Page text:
Town mascots, plant-based proteins, and the seed industry — LIVE! with Tom Greaves


We’re getting to the time of year where the days are starting to get longer. By no means are we at the point of panicking to get seed plans solidified, but it’s never too early to start planning for #Seed20 or #Plant20.

Joining Kara Oosterhuis for today’s LIVE! is Tom Greaves of Pitura Seeds, a seed farm in Manitoba. Greaves grew up on top of an escarpment on a beef/cattle/hog operation, and was mostly on the livestock side, so the jump to seeds was pretty big.

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  • The Red River Valley has taught Greaves a lot in the last 10 years. From hogs to hemp! Now the seed industry
  • Working with his father in-law? Dynamics?
  • Pitura Seed Service is one business and Pitura Seed Farms is the other.
  • A business coach got involved in their succession planning. Greaves now heads up Pitura Seed Service and his brother in-law runs Pitura Seed Farms
  • Pedigreed seed growers: oats, barley, wheat, flax, soybeans, peas, commercial canola, corn, forages. The main focus is cereals and pulses
  • Some seed is grown themselves, and they work with an additional 75 contract growers
  • Seed plant expansion? That age-old question: “Why didn’t Grandpa make this yard bigger?”
  • Favourite oversized Manitoba town mascot/statue? Lyndsey and Tom go way back (to university). Tom likes Sarah the Camel at Glenboro
  • Exciting things happening in the seed industry. Greaves isn’t the agronomist but he’s excited about the company’s focus on agronomy services.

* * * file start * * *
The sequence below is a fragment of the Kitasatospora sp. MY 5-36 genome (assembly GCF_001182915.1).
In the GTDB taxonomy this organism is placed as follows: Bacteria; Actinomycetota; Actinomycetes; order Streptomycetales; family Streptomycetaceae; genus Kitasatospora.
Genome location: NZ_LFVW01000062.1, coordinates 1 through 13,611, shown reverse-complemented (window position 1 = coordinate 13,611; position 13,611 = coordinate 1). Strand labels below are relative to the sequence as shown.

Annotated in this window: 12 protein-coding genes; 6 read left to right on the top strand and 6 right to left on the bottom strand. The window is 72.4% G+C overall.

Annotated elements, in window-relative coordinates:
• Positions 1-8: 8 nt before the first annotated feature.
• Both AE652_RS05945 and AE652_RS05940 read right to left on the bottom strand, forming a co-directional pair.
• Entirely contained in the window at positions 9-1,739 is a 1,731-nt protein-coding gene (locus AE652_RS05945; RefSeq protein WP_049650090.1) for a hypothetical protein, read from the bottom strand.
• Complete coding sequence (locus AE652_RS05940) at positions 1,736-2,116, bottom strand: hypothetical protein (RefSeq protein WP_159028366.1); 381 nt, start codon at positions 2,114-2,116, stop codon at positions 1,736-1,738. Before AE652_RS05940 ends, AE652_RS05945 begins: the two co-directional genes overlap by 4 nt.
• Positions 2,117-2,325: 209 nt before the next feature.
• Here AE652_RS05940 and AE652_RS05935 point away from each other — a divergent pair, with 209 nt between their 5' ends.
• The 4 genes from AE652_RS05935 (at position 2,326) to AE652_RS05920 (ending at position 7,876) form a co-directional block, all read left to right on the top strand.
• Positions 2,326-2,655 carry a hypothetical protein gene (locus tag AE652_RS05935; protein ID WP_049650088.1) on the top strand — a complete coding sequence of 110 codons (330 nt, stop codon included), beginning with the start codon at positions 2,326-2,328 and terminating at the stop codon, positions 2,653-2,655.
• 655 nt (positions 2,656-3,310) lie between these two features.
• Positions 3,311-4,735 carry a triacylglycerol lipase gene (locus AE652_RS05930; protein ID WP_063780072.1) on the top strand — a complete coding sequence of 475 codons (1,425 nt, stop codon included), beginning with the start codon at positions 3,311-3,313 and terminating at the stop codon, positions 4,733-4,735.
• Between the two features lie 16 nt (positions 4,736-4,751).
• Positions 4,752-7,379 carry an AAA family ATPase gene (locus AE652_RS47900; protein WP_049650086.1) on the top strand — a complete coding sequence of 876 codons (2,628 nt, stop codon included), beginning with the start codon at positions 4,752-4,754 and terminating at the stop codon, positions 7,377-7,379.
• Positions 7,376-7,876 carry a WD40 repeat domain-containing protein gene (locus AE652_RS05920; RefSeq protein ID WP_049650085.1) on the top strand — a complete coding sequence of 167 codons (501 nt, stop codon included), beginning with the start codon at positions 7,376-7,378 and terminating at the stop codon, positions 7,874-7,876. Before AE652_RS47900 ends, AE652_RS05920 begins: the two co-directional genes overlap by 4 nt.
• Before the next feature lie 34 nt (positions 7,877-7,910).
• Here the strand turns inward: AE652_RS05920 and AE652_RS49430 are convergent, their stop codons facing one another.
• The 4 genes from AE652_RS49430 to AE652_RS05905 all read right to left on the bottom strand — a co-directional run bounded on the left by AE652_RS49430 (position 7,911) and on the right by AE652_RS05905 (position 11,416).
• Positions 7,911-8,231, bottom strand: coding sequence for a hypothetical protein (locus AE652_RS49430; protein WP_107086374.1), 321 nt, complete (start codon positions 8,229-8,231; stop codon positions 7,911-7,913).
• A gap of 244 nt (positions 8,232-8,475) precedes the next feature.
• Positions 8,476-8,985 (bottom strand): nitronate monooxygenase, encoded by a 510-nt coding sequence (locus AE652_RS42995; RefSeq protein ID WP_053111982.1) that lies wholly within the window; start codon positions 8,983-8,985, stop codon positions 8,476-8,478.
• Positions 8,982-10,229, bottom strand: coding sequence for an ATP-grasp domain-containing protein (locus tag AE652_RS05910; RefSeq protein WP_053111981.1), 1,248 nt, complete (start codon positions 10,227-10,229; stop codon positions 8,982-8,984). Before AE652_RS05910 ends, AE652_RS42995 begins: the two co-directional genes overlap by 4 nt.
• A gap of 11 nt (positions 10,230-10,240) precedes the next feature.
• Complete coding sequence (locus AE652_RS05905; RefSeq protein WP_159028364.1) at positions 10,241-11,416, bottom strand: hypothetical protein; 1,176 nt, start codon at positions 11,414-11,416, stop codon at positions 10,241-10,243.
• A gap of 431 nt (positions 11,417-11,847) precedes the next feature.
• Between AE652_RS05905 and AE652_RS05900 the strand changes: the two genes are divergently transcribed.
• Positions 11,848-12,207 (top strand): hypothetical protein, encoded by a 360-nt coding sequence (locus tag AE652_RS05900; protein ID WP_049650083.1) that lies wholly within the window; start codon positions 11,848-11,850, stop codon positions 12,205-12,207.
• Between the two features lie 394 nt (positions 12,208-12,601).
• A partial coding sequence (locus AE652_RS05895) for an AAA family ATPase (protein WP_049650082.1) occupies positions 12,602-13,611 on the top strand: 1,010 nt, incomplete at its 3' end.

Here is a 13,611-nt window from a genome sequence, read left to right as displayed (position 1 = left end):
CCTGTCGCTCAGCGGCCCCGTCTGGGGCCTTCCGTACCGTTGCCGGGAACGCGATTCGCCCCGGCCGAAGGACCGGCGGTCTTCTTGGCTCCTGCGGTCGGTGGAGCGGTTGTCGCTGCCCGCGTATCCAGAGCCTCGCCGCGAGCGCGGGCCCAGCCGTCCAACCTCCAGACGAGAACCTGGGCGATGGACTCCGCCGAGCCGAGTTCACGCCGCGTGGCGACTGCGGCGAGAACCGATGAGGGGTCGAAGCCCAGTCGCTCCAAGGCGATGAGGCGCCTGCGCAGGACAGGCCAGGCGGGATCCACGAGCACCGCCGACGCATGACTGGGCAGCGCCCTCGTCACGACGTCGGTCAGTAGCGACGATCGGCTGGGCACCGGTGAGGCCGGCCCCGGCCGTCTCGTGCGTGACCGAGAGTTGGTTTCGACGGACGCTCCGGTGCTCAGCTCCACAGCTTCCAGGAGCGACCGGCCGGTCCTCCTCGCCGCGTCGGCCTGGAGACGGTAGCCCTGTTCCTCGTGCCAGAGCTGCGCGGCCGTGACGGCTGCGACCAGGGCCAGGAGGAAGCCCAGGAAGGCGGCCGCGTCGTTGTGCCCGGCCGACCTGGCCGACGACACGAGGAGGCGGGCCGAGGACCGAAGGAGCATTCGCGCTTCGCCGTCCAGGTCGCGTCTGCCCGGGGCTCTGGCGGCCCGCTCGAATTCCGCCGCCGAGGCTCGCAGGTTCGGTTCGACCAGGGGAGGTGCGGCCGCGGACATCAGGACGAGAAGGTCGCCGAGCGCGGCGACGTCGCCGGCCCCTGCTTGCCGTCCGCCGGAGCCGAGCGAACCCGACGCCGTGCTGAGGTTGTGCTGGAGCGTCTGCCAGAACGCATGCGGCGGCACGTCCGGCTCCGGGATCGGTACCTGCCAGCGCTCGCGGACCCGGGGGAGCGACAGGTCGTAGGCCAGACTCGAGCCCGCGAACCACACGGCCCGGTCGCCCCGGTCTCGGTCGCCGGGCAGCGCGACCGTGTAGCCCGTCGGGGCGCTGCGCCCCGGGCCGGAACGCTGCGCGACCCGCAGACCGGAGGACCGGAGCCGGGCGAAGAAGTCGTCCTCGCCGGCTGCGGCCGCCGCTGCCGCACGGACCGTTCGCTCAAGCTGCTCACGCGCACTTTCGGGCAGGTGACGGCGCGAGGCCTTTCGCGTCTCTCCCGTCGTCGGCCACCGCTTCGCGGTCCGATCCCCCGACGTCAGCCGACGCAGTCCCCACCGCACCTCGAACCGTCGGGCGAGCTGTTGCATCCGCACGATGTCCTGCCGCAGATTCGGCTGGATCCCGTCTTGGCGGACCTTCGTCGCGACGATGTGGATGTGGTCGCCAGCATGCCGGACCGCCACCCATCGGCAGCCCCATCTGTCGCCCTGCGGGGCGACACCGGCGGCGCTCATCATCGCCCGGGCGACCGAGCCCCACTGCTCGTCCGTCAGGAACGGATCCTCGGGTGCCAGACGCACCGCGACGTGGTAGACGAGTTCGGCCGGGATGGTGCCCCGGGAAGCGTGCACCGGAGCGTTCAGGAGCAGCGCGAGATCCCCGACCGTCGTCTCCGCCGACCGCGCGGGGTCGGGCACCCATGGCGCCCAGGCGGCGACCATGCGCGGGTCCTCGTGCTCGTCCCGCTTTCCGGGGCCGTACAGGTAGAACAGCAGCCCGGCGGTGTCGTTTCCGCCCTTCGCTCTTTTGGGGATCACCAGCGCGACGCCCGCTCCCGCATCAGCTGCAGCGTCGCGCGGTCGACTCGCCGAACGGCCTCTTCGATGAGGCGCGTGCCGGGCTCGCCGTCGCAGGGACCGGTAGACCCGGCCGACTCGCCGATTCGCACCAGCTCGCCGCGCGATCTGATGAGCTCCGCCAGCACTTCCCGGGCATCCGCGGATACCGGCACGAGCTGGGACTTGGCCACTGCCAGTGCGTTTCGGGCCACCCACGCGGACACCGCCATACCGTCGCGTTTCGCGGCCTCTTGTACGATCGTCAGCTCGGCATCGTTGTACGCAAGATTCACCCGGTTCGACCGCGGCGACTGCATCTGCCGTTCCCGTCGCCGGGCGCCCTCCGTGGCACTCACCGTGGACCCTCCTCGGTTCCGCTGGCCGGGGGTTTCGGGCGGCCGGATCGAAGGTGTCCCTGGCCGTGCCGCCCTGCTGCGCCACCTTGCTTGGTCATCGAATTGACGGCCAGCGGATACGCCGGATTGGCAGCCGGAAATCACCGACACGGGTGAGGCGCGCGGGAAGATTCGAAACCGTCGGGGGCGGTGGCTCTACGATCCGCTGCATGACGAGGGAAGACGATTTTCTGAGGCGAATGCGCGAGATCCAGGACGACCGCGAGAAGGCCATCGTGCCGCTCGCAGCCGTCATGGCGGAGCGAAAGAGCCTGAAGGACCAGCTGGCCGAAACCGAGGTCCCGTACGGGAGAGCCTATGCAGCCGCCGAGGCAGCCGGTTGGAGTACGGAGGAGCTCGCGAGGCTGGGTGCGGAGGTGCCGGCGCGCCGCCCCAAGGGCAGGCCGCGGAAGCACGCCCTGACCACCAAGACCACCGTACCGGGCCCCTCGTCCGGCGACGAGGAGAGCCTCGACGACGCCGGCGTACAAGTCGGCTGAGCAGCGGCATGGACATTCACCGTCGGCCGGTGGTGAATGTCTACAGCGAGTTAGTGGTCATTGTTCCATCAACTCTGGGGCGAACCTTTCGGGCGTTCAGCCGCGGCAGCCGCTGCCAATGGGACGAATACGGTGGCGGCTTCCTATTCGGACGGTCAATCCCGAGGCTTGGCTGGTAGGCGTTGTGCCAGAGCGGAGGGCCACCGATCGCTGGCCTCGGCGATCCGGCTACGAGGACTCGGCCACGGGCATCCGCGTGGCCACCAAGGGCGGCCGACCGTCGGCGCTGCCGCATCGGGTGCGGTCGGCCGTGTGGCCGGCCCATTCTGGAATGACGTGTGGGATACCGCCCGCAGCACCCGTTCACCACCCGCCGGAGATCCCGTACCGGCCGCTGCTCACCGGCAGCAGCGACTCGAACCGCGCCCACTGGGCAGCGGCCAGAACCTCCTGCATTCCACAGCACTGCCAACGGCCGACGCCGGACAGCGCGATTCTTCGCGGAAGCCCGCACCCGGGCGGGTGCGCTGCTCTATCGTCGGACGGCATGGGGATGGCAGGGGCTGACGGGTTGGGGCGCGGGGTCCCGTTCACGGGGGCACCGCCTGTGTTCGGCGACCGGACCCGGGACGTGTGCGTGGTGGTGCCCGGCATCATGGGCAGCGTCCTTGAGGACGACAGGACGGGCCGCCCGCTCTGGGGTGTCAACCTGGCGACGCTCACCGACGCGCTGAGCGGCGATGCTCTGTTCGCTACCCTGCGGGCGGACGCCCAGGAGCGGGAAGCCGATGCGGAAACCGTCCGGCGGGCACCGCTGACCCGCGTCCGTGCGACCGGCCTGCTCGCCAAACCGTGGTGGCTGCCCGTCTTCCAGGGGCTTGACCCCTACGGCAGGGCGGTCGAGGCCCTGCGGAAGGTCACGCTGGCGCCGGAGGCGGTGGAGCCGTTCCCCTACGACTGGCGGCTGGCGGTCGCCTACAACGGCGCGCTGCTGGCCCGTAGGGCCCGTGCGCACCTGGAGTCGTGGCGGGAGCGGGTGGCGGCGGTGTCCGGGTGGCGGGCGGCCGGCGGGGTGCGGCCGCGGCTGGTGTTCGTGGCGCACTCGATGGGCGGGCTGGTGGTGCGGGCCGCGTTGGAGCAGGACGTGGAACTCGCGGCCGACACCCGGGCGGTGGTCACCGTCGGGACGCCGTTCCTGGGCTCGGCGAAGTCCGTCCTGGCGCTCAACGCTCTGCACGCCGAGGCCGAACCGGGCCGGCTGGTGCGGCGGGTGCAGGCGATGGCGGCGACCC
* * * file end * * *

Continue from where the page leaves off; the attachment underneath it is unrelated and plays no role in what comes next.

• Pitura Seeds Olympics
  • Merrit Functional Foods, Protein Industries Canada partnership
  • Plant-based protein longevity? Greaves thinks there’s space for meat and plant-based proteins. Consumers want to understand field to fork where their food came from
  • Traceability is gaining in importance. How are consumers going to access that information?
  • Besides the increased throughput, what are other positives from the expansion? They used to be running 24 hours, but now they’re only running a day-shift (8 hours). Quality control is increased because most of the quality control incidences happened at night. Staff morale is high — working in a nice, bright, high-tech environment
  • Hard to keep up with trends? Greaves says they look five years down the road for characteristics or for other varieties that are stronger. “It’s a constant challenge in the seed industry, you’re always looking ahead”
  • New things to look for in characteristics are those food characteristics (amino acids, proteins)
  • Greaves is continually surprised by how industry and growers have adapted to technology: from Zoom meetings, to GPS, and more.

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